3/23/20

Who wrote the Haggadah?



They say that the Seder is the most widely observed Jewish ritual. Assuming that is true, the Haggadah then is a near universally used Jewish book. It also is one of the most frequently published Jewish books in history, surpassed perhaps only by the Hebrew Bible and the Siddur and Machzor Prayer books.

Now it behooves me to ask of this book, who wrote the Haggadah?

Jewish Standard Feature Article on my Polychrome Historical Haggadah, the beautiful Color-coded Haggadah that reveals the Seder's history

Thanks to all of you who have purchased my Haggadah on Amazon. 

Happy Spring!

Jewish Standard Feature Article: 

Color-coded Haggadah highlights seder’s origins: The Polychrome Historical Haggadah

Teaneck rabbi reprints classic work of seven-hued scholarship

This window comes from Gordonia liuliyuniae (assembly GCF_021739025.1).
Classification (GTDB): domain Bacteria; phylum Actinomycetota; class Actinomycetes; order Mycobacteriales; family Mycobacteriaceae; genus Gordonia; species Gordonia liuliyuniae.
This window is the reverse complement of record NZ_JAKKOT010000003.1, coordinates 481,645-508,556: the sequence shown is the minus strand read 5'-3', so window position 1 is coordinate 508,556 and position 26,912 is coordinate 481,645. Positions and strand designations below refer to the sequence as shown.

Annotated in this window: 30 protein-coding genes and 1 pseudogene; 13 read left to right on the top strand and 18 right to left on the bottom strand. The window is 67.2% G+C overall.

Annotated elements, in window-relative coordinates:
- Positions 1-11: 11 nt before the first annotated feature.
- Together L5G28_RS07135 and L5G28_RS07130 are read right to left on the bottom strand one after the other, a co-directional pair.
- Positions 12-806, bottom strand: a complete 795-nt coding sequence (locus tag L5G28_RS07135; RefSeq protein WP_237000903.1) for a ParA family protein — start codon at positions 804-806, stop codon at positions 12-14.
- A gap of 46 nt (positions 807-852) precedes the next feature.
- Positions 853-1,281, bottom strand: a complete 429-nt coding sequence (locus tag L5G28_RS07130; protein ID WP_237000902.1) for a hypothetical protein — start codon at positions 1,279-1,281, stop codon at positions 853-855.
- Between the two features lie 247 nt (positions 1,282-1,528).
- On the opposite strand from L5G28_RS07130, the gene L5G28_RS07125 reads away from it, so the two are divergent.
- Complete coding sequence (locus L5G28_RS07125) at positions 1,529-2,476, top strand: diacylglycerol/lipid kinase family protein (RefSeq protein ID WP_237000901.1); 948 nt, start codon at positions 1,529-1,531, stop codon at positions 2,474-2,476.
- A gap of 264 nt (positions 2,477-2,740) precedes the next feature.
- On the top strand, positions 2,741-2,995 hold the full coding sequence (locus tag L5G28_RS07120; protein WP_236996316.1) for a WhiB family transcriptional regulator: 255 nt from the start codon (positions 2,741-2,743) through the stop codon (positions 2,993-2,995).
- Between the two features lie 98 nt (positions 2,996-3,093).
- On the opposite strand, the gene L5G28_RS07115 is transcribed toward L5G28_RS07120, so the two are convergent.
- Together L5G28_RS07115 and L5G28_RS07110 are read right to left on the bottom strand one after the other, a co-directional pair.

By Larry Yudelson

Who wrote the Haggadah?

We know who wrote the Hogwarts Haggadah. (Moshe Rosenberg.) We know who wrote the Rav Kook Haggadah. (Bezalel Naor.) We even know who wrote the ArtScroll Family Haggadah. (Nosson Scherman.)

But who wrote the original text?

Like all the siddur and other classic works of Judaism, the Haggadah dates back to before people started putting title pages and copyright notices on their books and listing them on Amazon. So we don’t really know.

We do know that most of the text we use today is found in the earliest Jewish liturgical manuscripts, which date from the ninth century. And the outline accords with the teachings of the Mishna from six centuries earlier.

But who put this together, and exactly when?

Truth be told, we don’t know.

Now, however, a Teaneck rabbi — and Jewish Standard columnist — has republished a classic work that highlights all the different pieces of the jigsaw puzzle.